This object along with other features of the invention is achieved in a heat exchanger using cold pressurized air to cool gases and liquids which includes a cylindrical heat transfer tube having a closed end and an open end. Secured gas tight to the open end of the heat transfer tube is a manifold and the manifold has an annular collar adjacent the open end of the tube and an annular manifold plate parallel and adjacent to the collar to define an annular cooling space therebetween. Secured to the collar and surrounding the manifold plate is a manifold housing and the collar and manifold plate each has a plurality of aligned distributor tube openings therethrough. A plurality of small diameter distributor tubes extend through the tube openings and are gas tight connected to the manifold plate. Each tube has orifice openings along its length directed radially outwardly to face the interior of the heat transfer tube so that a cooling gas can impinge the heat transfer tube by jet streams emanating from the orifices. An insulating annular ring having a plurality of aligned distributor tube openings is provided within the heat transfer tube adjacent to the collar. Thus, the manifold plate which is exposed to the cooling gas within the manifold housing is protected from direct exposure to heat from within the heat transfer tube by the insulating ring and the collar. The manifold plate has multiple orifices extending therethrough for impinging cold air from the manifold housing against the collar within the cooling space to cool the collar whereby the collar is maintained at a cooler temperature than what would otherwise be possible to reduce heat transfer from the heated cooling gas within the heat transfer tube and reduce the thermal gradient to which the manifold plate would otherwise be subjected to. An exhaust tube extends through the central openings of the insulating ring, the collar and the manifold plate for exhausting heated cooling gas from the heat transfer tube. The central openings of the collar and the ring are larger than the exhaust tube to define a leakage path therebetween for leaking cooling gas from the cooling space past the insulating ring into the interior of the heat transfer tube. An insulating sleeve is secured to the exhaust tube for insulating the collar and the manifold from the heated cooling gases exhausted through the exhaust tube. The insulated structure as described provides an insulated, shielded arrangement in which an insignificant portion of the cooling gas is utilized to cool the shielding member of the arrangement thus obviating the need for pressure biased seals otherwise required to seal the heat exchanger to compensate for fluids at different temperatures within the heat exchanger which temperatures vary during operation of the heat exchanger.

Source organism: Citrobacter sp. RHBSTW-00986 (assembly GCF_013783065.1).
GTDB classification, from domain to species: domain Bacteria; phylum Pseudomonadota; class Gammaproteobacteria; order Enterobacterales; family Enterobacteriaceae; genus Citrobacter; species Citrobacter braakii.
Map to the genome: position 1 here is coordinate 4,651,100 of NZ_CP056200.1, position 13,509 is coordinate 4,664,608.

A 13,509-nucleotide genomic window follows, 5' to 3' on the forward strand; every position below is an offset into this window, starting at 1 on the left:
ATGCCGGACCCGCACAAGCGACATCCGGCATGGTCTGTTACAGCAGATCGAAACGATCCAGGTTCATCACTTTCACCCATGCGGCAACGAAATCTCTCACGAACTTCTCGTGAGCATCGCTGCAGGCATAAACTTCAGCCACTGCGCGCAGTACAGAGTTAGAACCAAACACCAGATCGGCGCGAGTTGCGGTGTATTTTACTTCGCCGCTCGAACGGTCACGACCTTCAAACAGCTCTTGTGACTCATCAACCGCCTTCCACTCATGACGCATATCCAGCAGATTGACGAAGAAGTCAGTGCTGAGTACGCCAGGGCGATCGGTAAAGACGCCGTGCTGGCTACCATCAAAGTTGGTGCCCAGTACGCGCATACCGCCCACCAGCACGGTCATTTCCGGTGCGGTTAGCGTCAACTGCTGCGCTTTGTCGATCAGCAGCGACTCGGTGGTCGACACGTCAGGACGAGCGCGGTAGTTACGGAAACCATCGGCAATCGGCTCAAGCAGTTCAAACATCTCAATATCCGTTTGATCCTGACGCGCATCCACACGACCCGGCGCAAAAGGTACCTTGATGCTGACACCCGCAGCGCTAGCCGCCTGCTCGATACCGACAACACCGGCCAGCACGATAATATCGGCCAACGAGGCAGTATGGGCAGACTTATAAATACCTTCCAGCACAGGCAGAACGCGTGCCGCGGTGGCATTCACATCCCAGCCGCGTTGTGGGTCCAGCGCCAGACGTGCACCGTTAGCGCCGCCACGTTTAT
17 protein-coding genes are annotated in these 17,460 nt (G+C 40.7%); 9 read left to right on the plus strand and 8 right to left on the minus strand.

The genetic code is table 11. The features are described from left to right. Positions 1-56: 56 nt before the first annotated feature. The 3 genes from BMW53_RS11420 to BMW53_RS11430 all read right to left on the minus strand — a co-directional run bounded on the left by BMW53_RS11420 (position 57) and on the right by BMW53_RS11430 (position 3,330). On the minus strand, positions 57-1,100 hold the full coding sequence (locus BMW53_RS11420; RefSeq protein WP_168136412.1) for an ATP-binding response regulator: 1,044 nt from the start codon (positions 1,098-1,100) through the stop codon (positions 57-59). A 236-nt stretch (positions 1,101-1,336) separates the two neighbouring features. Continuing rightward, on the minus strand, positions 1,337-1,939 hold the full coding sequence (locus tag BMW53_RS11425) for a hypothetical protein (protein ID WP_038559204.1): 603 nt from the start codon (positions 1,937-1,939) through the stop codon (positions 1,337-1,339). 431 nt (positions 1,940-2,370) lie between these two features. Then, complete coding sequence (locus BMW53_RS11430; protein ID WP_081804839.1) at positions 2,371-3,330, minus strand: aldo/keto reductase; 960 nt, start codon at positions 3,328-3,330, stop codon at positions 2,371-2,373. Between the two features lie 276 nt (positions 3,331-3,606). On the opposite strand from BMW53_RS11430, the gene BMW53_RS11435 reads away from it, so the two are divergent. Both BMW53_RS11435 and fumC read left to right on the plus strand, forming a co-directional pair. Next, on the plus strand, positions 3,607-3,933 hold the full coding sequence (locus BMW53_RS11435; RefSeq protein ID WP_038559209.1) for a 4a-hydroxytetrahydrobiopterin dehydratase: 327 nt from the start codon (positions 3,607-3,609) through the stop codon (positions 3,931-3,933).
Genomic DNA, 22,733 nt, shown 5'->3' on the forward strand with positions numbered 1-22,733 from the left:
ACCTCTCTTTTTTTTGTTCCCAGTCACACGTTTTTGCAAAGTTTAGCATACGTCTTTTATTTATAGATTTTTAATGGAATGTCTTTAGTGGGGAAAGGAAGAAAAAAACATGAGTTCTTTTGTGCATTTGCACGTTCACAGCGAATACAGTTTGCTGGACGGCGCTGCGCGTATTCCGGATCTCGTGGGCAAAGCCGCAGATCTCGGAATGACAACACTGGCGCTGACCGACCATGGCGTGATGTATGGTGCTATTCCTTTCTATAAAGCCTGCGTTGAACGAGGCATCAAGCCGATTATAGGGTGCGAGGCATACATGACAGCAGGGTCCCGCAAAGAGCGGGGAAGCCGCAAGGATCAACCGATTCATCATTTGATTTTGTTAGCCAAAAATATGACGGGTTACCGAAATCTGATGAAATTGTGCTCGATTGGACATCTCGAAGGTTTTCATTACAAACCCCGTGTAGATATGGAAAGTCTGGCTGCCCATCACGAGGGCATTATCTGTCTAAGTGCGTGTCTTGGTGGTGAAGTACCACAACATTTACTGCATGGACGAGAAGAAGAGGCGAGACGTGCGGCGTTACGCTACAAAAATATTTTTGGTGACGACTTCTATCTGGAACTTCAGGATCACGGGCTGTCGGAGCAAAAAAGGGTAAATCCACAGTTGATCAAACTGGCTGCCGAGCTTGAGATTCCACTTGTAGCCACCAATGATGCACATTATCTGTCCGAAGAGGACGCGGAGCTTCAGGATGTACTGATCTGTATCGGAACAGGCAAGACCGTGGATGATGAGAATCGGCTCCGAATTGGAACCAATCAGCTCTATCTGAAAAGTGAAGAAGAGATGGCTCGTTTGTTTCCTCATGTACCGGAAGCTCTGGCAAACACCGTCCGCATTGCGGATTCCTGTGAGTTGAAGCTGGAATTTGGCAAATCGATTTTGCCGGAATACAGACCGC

In accordance with another specific object of the invention, a gas immersion cooler for a quench tank of a heat treat furnace is provided which includes a cylindrical heat transfer tube having a closed axial end and an open axial end. An annular manifold collar is secured on one side in a gas tight manner to the heat transfer tubes open end and the collar has the central exhaust opening and a plurality of distributor tube openings with the center of each distributor tube opening located at equal circumferential increments about an imaginary circle concentric with the exhaust opening. A gas exhaust tube longitudinally extends within the exhaust opening and a distributor tube within each tube opening extends longitudinally in the opposite direction from the exhaust tube to be positioned within and closely adjacent the interior of the heat transfer tube so that the distributor tube's orifices, as disclosed above, can develop free standing gas jet streams which impinge the interior surface of the heat transfer tube. A manifold housing is secured in a gas tight manner to the exhaust tube on the opposite side of the collar from which the heat transfer tube is affixed and the manifold housing has an air inlet. A fan arrangement outside the quench tank develops a pressurized wind mass at ambient temperature. An inlet conduit in fluid communication with the fan and the manifold inlet extends into the quench tank for providing the pressurized wind mass to the distributor tubes and an outlet conduit in fluid communication with the exhaust tube extends outside the quench tank for exhausting the wind mass from the immersion cooler after it has impacted the interior of the heat transfer tube thus providing a sealed unit eliminating the presence of cooling coils directly exposed to the quenchant in the quench tank which could otherwise leak oil or hydrocarbons into the tank.